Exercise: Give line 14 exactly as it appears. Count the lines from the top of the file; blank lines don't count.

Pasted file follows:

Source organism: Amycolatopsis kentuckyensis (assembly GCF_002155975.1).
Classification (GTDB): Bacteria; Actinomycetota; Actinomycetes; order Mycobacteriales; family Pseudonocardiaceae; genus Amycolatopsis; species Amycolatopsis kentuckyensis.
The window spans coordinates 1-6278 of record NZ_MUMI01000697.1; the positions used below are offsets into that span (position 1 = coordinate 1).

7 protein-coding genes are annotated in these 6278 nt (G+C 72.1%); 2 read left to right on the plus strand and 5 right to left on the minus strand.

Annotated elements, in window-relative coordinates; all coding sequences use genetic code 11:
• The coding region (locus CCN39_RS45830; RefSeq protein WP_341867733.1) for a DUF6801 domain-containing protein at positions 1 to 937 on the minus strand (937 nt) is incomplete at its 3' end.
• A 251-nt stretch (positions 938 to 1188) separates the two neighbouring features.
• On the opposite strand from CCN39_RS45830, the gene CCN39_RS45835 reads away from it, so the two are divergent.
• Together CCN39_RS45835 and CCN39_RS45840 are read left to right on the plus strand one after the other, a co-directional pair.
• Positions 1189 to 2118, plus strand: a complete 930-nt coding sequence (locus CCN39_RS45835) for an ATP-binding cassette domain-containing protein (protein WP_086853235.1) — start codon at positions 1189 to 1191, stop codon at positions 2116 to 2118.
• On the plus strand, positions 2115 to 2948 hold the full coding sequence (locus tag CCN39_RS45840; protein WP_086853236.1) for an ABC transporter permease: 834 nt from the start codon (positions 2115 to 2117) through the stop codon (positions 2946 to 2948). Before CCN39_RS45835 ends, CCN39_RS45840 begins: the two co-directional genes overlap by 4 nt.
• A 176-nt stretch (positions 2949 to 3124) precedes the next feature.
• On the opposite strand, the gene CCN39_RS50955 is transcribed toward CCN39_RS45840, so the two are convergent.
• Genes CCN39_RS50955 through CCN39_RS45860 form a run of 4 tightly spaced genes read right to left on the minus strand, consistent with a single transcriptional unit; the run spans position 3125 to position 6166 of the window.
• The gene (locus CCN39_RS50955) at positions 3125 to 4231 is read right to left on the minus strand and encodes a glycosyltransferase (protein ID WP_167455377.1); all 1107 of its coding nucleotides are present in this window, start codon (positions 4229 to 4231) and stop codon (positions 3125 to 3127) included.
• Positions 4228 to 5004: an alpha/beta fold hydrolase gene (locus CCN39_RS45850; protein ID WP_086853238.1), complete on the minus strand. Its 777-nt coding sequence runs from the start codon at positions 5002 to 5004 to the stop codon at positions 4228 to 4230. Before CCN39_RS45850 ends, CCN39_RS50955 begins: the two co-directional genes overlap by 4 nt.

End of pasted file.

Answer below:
• Genes CCN39_RS50955 through CCN39_RS45860 form a run of 4 tightly spaced genes read right to left on the minus strand, consistent with a single transcriptional unit; the run spans position 3125 to position 6166 of the window.